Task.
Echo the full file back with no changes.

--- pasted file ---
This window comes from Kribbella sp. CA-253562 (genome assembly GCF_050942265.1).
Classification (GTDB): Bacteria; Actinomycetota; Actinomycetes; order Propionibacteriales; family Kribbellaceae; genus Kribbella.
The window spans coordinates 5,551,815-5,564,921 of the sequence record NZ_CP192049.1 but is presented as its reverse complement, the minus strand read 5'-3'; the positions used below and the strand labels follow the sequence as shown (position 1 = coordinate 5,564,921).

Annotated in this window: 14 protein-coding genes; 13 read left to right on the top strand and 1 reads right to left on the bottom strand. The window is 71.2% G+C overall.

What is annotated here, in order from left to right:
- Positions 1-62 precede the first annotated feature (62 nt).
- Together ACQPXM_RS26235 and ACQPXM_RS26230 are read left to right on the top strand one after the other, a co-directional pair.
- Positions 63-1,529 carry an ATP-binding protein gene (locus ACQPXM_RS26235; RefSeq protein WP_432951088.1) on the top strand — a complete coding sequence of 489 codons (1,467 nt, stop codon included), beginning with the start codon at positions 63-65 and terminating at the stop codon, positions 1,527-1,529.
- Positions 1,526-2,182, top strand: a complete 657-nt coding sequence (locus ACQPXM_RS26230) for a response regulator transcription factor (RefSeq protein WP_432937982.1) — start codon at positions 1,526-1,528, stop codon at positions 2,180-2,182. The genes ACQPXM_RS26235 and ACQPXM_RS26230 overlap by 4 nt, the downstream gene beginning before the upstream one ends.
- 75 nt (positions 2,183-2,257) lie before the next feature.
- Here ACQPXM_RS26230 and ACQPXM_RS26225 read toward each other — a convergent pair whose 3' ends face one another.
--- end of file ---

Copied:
This window comes from Kribbella sp. CA-253562 (genome assembly GCF_050942265.1).
Classification (GTDB): Bacteria; Actinomycetota; Actinomycetes; order Propionibacteriales; family Kribbellaceae; genus Kribbella.
The window spans coordinates 5,551,815-5,564,921 of the sequence record NZ_CP192049.1 but is presented as its reverse complement, the minus strand read 5'-3'; the positions used below and the strand labels follow the sequence as shown (position 1 = coordinate 5,564,921).

Annotated in this window: 14 protein-coding genes; 13 read left to right on the top strand and 1 reads right to left on the bottom strand. The window is 71.2% G+C overall.

What is annotated here, in order from left to right:
- Positions 1-62 precede the first annotated feature (62 nt).
- Together ACQPXM_RS26235 and ACQPXM_RS26230 are read left to right on the top strand one after the other, a co-directional pair.
- Positions 63-1,529 carry an ATP-binding protein gene (locus ACQPXM_RS26235; RefSeq protein WP_432951088.1) on the top strand — a complete coding sequence of 489 codons (1,467 nt, stop codon included), beginning with the start codon at positions 63-65 and terminating at the stop codon, positions 1,527-1,529.
- Positions 1,526-2,182, top strand: a complete 657-nt coding sequence (locus ACQPXM_RS26230) for a response regulator transcription factor (RefSeq protein WP_432937982.1) — start codon at positions 1,526-1,528, stop codon at positions 2,180-2,182. The genes ACQPXM_RS26235 and ACQPXM_RS26230 overlap by 4 nt, the downstream gene beginning before the upstream one ends.
- 75 nt (positions 2,183-2,257) lie before the next feature.
- Here ACQPXM_RS26230 and ACQPXM_RS26225 read toward each other — a convergent pair whose 3' ends face one another.